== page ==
WORKERS IN BBC Technology were set to strike this week in protest at privatisation.
BBC Technology provides the IT “nervous system” for the BBC’s broadcasting and internet operations.
They voted 84 percent for strike action earlier this month.
The 1,400 staff in this section will be joined by much smaller numbers from London News IT, who are also threatened with privatisation.
They voted 100 percent for a strike.
Both sections are organised by the Bectu union.
The first strike is planned for 30-31 July, and the second is planned for around 13 August.
This could disrupt coverage of the Olympics and the return of Match of the Day to the BBC.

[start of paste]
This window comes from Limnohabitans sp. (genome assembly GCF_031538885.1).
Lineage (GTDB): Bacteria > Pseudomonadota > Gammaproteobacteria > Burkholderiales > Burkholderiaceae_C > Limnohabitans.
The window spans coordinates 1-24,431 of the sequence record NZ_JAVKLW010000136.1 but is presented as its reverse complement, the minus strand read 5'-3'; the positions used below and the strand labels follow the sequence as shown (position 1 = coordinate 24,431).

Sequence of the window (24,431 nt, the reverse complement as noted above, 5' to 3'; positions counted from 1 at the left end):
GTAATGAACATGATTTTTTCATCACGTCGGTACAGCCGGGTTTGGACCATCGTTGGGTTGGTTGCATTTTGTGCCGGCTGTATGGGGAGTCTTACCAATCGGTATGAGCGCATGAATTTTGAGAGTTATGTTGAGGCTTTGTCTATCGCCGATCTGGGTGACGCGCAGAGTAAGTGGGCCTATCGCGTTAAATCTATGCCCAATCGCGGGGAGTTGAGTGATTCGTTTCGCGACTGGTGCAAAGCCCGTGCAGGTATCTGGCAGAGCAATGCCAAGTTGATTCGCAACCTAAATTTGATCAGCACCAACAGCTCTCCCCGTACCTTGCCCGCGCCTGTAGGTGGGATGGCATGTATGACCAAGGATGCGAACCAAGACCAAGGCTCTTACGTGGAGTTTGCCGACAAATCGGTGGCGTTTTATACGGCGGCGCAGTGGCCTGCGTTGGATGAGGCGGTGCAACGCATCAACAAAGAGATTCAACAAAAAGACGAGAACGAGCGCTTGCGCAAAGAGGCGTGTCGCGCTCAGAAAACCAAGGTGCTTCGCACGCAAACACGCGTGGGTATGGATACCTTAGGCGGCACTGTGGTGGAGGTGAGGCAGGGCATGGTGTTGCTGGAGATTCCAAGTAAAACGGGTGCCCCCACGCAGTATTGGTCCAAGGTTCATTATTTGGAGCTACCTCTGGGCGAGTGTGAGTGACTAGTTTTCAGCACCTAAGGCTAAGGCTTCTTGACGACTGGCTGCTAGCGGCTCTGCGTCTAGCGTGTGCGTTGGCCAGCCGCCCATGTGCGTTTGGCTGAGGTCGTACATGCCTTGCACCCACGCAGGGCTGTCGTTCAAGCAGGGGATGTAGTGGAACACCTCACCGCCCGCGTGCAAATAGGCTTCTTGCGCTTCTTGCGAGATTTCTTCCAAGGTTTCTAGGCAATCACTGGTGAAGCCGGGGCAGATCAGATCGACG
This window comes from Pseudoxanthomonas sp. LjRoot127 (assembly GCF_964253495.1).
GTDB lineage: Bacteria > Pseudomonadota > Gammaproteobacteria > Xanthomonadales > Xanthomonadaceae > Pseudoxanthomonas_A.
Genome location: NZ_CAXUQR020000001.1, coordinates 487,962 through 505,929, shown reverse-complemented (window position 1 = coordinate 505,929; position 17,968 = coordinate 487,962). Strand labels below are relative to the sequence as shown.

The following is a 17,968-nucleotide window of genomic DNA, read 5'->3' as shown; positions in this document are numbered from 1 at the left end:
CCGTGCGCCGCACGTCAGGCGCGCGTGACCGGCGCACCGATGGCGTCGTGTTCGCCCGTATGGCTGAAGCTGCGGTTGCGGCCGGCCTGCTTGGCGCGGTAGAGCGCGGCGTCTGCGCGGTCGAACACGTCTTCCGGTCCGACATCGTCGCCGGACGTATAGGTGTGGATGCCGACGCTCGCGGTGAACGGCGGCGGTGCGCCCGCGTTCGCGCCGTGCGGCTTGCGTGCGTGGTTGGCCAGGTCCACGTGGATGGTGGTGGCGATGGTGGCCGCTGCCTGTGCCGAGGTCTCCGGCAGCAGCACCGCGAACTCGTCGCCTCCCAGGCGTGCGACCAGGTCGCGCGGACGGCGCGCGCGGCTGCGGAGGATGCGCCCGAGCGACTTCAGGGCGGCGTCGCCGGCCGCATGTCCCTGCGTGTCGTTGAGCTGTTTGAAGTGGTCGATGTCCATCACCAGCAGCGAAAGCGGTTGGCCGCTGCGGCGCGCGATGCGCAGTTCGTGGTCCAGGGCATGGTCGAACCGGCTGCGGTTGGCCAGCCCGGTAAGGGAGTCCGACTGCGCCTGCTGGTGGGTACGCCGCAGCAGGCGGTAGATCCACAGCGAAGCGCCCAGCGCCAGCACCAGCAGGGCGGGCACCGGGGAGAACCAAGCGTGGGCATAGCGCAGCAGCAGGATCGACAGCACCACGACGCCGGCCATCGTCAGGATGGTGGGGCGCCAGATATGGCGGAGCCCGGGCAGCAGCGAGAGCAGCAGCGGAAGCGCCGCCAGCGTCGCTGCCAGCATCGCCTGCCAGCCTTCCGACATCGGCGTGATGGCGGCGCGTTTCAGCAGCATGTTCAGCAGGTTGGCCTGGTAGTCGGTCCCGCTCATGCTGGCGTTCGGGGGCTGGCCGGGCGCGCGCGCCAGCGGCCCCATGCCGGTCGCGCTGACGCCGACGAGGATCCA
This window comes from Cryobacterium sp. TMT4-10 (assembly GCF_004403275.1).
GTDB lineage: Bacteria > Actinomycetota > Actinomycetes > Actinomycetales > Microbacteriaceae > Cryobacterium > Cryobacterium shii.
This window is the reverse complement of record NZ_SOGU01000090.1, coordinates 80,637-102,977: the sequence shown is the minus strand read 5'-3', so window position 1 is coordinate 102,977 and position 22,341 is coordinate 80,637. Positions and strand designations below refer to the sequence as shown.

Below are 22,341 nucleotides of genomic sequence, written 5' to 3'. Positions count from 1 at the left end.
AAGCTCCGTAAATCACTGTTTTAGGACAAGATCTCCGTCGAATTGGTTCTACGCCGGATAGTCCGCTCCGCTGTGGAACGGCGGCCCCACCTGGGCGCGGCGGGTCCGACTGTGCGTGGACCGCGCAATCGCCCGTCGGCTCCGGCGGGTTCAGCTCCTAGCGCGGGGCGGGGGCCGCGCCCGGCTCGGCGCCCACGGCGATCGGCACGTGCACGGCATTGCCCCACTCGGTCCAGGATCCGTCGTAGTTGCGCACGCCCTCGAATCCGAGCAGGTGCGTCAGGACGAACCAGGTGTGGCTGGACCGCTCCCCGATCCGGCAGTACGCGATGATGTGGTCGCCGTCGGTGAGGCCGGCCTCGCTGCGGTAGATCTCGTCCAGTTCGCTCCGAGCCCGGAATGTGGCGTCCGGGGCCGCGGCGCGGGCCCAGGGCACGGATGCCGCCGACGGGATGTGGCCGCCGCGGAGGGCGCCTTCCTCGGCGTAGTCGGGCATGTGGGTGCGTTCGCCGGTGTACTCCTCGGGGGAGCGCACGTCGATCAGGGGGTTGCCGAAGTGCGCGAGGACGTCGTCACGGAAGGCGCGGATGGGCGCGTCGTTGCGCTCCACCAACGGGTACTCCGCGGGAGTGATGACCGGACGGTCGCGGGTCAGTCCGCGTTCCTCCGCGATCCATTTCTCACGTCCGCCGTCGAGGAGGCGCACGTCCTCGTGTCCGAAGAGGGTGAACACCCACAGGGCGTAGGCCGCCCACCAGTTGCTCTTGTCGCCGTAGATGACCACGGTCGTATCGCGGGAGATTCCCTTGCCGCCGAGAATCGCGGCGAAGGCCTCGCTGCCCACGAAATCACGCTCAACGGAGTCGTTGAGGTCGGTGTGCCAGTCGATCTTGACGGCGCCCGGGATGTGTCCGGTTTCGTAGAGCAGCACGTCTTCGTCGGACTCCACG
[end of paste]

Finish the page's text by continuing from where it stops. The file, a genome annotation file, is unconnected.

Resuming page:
“We believe that this sale to the private sector is extremely damaging to the long term future of the BBC,” said Bectu assistant general secretary Gerry Morrissey.
“At this stage the people who are opposed to the transfer of BBC technology staff will resist that transfer.
“They will keep resisting until they receive the necessary guarantees on pensions and terms and conditions of their employment”, Morrissey added.
The BBC initially said it could offer no guarantees over pensions and conditions for staff transferring to the “preferred bidder”, which is Siemens.
But since the strike vote it has offered BBC Technology staff a guarantee that they can keep the same pension and employment terms for one year after transfering to the Siemens payroll.
The union has urged members to vote against the one-year offer in a consultative ballot that was to close just before the first strike began.
Bectu is asking for a three- year guarantee of no change in employment terms or compulsory redundancies.